Frank Mulholland

Daily Union Managing Editor

If you have plans to buy or sell a home in the upcoming year, there is a new law concerning radon information you should know about.

Among the over 100 new laws that will go into effect on January 1, 2008 is the Illinois Radon Awareness Act. This new law is designed to increase public awareness about the health risks associated with radon.

Radon is a radioactive element that is part of the radioactive decay chain of naturally occurring uranium in soil. You can’t see radon, nor can you smell or taste it. Unlike carbon monoxide and many other home pollutants, radon’s adverse health effect, lung cancer, is usually not produced immediately. Thus you may be exposed to radon for many years without ever suspecting its presence in your home.

The Illinois Radon Awareness Act requires sellers to provide anyone buying a home, condominium or other residential property in Illinois with information about indoor radon exposure and the fact that radon is the leading cause of lung cancer in non-smokers and the second leading cause overall.

“Each year, more than 160,000 homes are sold in Illinois, so this new law will help us spread the word about radon health risks and the importance of testing homes for radon,” said Governor Rod Blagojevich. “This law is a great educational tool that should help us increase the number of homes that get tested for radon.”

Local real estate broker Brenda Reynolds said this new law does not require testing.

“With this law we are making the public aware that we live in a area where radon can be a problem,” said Reynolds. “So the buyer has the choice then to test the home if the seller has not done so. Then if there is radon, we decide what to do, go ahead with the sale, or to remediate those types of things.”

Reynolds went on to say there is no requirement of either the buyer or seller to do anything other than making the buyer aware there may be a problem and there is recourse.

Reynolds’ office already has the two pieces of information the act requires. The “Radon Testing Guidelines for Real Estate Transactions” and a “Disclosure of Information on Radon Hazards” are the documents the homebuyer must be provided with.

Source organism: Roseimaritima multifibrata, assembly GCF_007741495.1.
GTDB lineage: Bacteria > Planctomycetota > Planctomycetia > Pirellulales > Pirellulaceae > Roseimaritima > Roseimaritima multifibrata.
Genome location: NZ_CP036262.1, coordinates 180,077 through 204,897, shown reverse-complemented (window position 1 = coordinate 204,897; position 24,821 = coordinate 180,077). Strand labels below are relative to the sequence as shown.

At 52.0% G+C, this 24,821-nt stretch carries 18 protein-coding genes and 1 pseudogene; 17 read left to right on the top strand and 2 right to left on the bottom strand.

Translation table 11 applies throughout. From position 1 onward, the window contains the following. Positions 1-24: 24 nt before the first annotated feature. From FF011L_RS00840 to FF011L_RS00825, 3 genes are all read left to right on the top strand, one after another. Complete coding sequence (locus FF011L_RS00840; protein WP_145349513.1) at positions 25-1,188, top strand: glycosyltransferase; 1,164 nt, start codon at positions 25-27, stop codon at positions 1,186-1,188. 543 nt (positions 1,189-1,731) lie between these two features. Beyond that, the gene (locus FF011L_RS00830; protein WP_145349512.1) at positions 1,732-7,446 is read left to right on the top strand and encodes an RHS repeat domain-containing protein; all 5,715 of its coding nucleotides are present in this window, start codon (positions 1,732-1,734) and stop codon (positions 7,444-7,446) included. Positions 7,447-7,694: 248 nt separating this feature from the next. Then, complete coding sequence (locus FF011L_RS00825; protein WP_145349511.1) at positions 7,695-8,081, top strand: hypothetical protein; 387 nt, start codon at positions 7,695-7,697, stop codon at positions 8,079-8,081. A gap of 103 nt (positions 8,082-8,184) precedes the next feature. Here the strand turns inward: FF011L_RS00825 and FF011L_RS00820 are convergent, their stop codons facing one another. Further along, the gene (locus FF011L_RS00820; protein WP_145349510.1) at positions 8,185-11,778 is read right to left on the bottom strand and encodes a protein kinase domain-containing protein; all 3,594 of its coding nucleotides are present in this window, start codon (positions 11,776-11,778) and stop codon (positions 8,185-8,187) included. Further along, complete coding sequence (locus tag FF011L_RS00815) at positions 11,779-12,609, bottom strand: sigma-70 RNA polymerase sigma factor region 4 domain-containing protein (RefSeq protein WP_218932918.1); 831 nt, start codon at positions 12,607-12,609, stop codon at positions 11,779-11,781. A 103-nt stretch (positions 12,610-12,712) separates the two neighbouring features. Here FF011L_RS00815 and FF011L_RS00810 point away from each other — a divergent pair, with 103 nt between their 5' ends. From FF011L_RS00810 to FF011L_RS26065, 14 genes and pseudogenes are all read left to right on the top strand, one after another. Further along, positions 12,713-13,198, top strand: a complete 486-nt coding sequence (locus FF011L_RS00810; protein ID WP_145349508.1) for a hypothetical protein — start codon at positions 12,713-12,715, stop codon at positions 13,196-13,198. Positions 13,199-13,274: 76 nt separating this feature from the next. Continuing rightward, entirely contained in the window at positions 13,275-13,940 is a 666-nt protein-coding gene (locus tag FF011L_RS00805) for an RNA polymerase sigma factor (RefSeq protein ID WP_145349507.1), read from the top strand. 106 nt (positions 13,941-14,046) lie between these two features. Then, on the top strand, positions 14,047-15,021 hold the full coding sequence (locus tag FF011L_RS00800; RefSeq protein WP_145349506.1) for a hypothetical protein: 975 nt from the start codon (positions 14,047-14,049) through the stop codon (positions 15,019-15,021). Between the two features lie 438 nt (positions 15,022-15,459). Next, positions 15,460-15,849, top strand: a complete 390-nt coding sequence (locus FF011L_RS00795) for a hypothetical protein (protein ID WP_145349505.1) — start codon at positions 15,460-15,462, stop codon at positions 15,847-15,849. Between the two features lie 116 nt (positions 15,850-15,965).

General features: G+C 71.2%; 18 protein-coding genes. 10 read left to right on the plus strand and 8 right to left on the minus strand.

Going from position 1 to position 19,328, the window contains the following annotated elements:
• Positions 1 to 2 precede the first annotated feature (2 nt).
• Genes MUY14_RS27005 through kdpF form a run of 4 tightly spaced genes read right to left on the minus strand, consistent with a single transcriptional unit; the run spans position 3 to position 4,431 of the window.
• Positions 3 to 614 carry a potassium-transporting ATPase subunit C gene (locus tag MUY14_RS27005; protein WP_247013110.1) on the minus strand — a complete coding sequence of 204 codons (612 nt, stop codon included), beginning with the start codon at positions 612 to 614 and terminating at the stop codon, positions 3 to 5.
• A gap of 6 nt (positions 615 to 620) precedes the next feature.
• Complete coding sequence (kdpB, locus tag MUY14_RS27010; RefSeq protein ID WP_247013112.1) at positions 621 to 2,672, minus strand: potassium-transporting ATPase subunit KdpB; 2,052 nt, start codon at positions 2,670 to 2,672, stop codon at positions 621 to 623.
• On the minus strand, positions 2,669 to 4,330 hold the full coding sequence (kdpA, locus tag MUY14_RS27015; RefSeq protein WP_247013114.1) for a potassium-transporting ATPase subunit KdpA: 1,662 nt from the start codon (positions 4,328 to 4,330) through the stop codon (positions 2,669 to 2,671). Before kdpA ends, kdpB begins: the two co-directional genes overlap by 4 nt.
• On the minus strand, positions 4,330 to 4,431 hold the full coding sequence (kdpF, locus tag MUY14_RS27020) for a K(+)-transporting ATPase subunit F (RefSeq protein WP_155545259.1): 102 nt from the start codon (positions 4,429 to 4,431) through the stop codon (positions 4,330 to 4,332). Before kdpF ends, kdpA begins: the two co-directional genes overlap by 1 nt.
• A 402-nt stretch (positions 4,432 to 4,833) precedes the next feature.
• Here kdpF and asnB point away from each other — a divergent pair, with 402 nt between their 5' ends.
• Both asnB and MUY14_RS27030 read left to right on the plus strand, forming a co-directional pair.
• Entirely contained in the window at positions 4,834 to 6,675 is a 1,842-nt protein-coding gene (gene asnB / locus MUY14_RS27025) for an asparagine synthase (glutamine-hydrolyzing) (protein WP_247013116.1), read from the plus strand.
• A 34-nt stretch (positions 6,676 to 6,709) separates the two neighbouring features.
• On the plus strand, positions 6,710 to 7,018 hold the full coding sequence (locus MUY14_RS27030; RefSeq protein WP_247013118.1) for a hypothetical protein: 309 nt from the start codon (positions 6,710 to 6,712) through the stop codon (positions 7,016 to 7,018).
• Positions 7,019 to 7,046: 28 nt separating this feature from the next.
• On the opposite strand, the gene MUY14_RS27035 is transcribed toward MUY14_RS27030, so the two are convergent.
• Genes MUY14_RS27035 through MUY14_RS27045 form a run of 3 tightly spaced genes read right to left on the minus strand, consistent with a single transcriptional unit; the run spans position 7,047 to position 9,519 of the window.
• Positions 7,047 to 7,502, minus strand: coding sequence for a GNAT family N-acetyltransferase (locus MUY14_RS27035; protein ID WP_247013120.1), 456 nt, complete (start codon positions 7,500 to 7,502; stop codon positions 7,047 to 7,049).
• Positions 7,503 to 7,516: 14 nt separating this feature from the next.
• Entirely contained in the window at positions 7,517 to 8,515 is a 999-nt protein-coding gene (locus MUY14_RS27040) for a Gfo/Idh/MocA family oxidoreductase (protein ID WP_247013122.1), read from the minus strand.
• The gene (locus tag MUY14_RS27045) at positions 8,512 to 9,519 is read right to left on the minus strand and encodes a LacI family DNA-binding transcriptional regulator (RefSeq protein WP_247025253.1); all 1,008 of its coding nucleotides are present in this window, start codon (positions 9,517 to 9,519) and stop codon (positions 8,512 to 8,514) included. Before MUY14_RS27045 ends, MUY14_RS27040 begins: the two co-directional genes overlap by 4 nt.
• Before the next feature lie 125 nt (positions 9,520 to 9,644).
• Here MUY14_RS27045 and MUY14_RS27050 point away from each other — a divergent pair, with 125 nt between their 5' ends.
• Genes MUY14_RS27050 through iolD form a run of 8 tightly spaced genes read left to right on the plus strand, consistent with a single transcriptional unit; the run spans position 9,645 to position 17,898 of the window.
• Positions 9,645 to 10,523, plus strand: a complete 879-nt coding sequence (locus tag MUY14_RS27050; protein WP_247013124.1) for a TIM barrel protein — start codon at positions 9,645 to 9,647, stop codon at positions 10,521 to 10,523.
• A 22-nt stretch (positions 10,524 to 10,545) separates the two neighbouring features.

To help real estate agents and private sellers of residential property comply with the new law, the Illinois Emergency Management Agency (IEMA) developed the “Radon Testing Guidelines for Real Estate Transactions” brochure, which provides information for the homebuyer including test options for real estate transactions, recommendations on who should conduct a radon test related to home sale, guidelines on proper testing and information about what to do if the test results show elevated levels of radon.

“We recommend that everyone test their home for radon, whether you’re buying a new home or have lived in the same house for several years,” said IEMA Director Andrew Velasquez III. “We’ve found homes with elevated levels of radon in every part of Illinois, and there’s no way to know whether or not your home has excess radon unless you test for it. It’s a simple step to take to ensure the health of your family.”

Paul VanDeursen, owner and operator of Ace Hardware in Shelbyville said he does sell radon test kits. VanDeursen said that kit costs $10.99.

IEMA licenses radon measurement and mitigation professionals to ensure they have the proper equipment, specialized training and technical skills to do the job right. IEMA encourages anyone who discovers their home has elevated levels of radon to contact a licensed radon mitigation professional to correct the problem. Depending on the home, radon mitigation can cost between $800-1,200.

The “Radon Testing Guidelines for Real Estate Transactions” brochure, a sample “Disclosure of Information on Radon Hazards,” several other radon publications, results from a statewide radon study, lists of licensed radon measurement and mitigation professionals and requests for free home test kits are all available on the IEMA website at Radon information and free home kits are also available through the radon hotline at 1-800-325-1245.

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